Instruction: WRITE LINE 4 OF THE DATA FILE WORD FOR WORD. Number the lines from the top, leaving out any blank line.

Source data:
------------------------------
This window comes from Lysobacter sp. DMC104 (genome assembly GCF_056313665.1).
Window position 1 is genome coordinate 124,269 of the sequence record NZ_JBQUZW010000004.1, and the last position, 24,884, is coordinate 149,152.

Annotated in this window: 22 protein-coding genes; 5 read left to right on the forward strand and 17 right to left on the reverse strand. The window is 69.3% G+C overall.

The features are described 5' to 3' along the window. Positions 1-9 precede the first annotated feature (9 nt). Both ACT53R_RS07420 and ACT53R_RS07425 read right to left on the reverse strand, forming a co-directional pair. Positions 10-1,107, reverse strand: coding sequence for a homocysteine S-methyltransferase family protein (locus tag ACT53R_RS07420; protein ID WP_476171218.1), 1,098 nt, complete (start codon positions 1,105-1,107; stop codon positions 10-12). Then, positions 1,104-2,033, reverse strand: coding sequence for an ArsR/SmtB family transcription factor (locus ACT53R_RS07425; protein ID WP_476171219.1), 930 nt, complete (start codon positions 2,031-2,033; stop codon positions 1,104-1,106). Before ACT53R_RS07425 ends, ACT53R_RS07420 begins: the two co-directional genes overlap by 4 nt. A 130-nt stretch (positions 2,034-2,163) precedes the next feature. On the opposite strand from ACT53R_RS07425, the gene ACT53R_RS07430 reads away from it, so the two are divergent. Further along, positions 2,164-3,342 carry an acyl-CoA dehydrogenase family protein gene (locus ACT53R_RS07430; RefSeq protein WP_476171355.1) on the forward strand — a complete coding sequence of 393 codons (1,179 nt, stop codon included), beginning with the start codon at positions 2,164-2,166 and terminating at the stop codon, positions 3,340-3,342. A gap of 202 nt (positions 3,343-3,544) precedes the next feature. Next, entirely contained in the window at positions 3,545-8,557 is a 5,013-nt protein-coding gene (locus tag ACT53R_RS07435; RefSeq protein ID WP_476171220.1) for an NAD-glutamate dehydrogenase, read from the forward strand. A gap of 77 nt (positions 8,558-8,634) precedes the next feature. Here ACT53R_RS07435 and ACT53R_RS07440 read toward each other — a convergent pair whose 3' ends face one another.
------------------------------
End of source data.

The features are described 5' to 3' along the window. Positions 1-9 precede the first annotated feature (9 nt). Both ACT53R_RS07420 and ACT53R_RS07425 read right to left on the reverse strand, forming a co-directional pair. Positions 10-1,107, reverse strand: coding sequence for a homocysteine S-methyltransferase family protein (locus tag ACT53R_RS07420; protein ID WP_476171218.1), 1,098 nt, complete (start codon positions 1,105-1,107; stop codon positions 10-12). Then, positions 1,104-2,033, reverse strand: coding sequence for an ArsR/SmtB family transcription factor (locus ACT53R_RS07425; protein ID WP_476171219.1), 930 nt, complete (start codon positions 2,031-2,033; stop codon positions 1,104-1,106). Before ACT53R_RS07425 ends, ACT53R_RS07420 begins: the two co-directional genes overlap by 4 nt. A 130-nt stretch (positions 2,034-2,163) precedes the next feature. On the opposite strand from ACT53R_RS07425, the gene ACT53R_RS07430 reads away from it, so the two are divergent. Further along, positions 2,164-3,342 carry an acyl-CoA dehydrogenase family protein gene (locus ACT53R_RS07430; RefSeq protein WP_476171355.1) on the forward strand — a complete coding sequence of 393 codons (1,179 nt, stop codon included), beginning with the start codon at positions 2,164-2,166 and terminating at the stop codon, positions 3,340-3,342. A gap of 202 nt (positions 3,343-3,544) precedes the next feature. Next, entirely contained in the window at positions 3,545-8,557 is a 5,013-nt protein-coding gene (locus tag ACT53R_RS07435; RefSeq protein ID WP_476171220.1) for an NAD-glutamate dehydrogenase, read from the forward strand. A gap of 77 nt (positions 8,558-8,634) precedes the next feature. Here ACT53R_RS07435 and ACT53R_RS07440 read toward each other — a convergent pair whose 3' ends face one another.